Posts Tagged ‘2016’

Less Doubt on Chicago 2016 Olympics

Wednesday, July 1st, 2009

I have just returned after a weekend in Seattle, WA. where I ran in their marathon. I have returned with an enthusiastic appreciation of how well Chicago can put on a world-class event and how pale other city’s efforts can be.

I don’t feel qualified to comment on the financial controversy that is surrounding Chicago’s bid to hold the 2016 Olympics and I must admit the questions raised have fueled some doubt as to the viability of such an event in Chicago. But, if there was any doubt in my mind whether Chicago can organize, plan and execute a joyful and safe international event, it was erased this past weekend.

Upon arriving in the city of Seattle I exited an expressway ramp only to be dumped in the middle of somewhat confusing road construction. I found myself stalled in traffic next to a Seattle Police squad, so I thought I would get my bearings on where I was headed. My window was open as was the officer’s. With a smile I went to ask for directions, but immediately upon eye contact with me the male policeman sneered, “What the hell do you want?” Keeping up my smile and a friendly demeanor I asked my question to which he gave a curt answer punctuated by, “…now get the hell outta here.” Welcome to Seattle.

That was just the beginning of a very weak effort by this city to showcase itself. Lack of signage maneuvering around the city to get to the required registration and expo locations made the days before the race maddening and stressful. An estimated 35,000 racers were signed up for this event and if they brought one companion each, that’s a minimum of 70,000 people, many visitors, coming into your city. The lack of a city presence in helping us navigate around with construction surrounding the necessary venues was significant. And this is all before the race day itself.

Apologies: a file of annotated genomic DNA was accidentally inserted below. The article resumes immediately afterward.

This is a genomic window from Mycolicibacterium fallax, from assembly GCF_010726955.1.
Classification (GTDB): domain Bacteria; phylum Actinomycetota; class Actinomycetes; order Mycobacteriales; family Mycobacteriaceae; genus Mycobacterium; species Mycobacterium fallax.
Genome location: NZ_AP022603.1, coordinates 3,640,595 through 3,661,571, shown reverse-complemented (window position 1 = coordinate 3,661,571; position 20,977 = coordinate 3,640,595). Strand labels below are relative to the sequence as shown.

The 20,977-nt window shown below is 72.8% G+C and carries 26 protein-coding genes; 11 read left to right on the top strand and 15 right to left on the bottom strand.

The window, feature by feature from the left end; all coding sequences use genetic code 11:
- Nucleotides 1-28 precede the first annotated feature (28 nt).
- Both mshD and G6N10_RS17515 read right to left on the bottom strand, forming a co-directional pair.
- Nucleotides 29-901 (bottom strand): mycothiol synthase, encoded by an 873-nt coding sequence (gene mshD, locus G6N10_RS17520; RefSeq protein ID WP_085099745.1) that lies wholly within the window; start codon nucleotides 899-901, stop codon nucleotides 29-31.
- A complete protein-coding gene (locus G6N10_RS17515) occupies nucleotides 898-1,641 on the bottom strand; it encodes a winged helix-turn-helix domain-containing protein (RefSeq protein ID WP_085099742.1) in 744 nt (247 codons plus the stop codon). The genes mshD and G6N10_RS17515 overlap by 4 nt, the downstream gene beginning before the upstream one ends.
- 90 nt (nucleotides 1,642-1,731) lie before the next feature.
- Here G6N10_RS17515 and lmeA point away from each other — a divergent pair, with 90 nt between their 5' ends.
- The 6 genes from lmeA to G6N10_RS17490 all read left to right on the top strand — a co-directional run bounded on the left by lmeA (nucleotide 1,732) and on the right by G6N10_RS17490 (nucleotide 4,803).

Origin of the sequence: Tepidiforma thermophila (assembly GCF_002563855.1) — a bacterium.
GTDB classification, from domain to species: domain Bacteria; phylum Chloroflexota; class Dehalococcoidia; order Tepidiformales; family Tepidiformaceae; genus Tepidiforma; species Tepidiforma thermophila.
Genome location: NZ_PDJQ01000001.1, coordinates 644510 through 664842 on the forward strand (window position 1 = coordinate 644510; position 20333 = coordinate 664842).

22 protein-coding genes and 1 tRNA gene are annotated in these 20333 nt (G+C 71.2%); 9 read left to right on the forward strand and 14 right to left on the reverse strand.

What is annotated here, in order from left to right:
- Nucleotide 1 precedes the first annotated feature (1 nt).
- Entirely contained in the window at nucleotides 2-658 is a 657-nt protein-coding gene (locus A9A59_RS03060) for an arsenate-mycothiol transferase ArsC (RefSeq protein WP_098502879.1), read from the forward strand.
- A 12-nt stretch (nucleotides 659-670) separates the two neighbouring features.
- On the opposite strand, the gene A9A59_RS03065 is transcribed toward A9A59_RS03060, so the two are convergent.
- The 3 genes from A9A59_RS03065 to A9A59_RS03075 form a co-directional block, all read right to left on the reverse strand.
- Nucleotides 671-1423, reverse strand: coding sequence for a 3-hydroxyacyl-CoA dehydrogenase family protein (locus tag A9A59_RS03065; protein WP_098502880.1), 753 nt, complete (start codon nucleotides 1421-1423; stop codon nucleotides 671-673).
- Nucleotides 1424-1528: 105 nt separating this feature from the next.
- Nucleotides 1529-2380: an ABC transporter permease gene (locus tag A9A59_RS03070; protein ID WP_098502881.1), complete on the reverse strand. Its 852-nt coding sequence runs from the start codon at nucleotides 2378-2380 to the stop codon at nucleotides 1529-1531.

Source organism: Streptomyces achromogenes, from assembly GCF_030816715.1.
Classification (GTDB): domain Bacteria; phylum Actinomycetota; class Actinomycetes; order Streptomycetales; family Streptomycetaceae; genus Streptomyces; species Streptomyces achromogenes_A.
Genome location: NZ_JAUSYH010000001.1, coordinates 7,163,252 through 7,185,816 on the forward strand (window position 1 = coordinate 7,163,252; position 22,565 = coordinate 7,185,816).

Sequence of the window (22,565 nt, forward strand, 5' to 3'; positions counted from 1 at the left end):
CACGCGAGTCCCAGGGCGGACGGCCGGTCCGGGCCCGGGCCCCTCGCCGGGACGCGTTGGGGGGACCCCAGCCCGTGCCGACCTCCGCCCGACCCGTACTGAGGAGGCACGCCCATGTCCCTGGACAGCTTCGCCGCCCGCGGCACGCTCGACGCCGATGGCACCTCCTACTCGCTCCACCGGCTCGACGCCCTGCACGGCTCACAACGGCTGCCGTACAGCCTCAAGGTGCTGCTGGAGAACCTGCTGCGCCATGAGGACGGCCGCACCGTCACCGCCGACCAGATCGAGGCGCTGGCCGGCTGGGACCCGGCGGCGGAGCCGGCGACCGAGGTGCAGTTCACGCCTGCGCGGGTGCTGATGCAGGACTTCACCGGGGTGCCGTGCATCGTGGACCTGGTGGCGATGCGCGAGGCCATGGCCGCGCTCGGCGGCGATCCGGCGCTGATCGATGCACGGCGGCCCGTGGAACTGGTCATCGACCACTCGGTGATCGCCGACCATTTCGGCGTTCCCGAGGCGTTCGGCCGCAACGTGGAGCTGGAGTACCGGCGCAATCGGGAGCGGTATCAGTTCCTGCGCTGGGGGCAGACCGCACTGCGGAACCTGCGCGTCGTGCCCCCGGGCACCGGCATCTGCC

Race day was more frustration. Long lines to take shuttle buses to the race start, lack of communication, poor logistics on the roads to the event, and neglect of spectators’ needs highlighted a long list of deficits in planning and execution. And, speaking of spectators, the ‘crowds’ coming out to support and enjoy the event were sparse. I’m not talking about the many and ample groups of volunteers who did a great job throughout the course, but the citizenry of Seattle coming out for the event was negligible. Contrast this with the CROWDS often two and three people deep that throng the entire marathon course at the Chicago Marathon. Chicago supports and appreciates a world-class sporting event. Most of the spectators dotted along the course were friends and family of the racers, not from the community.

Speaking of the course. The Seattle Times extolled the ‘beauty’ that the path weaved through Seattle and nearby towns. Sure, I’m spoiled by Chicago’s architectural magnificence, but even someone who has never set foot on Chicago or New York or Boston cannot call the course we ran, ‘beautiful.’ Sure, there was a stunning stretch for a couple of miles through Seward Park where we passed a bald eagle sitting on a tree limb right above our heads something other cities cannot duplicate, but the remainder of the course weaved through some nondescript residential sections of suburbs and small towns and many, many sections of highway. Ever run for miles and miles on a slanted, ridged highway? Your knees and ankles will remember that for months. And the beautiful (sic) view of industry on either side of the highway pales in comparison to running through the Chicago neighborhoods. Google a picture of Safeco Field where the Mariners play, ugh!

I could go on and on about how Chicago puts on an event, but I think you get the picture. I felt it important to comment on how well Chicago holds such events in view of all the recent publicity the Olympic bid was receiving. I don’t know about all these financial shenanigans, but if there is a city that knows how to welcome visitors and hold a global event, Chicago is the place.

Dr. John E. Mayer
President
International Sports Professionals Association-ISPA
(Headquartered in Chicago, btw.)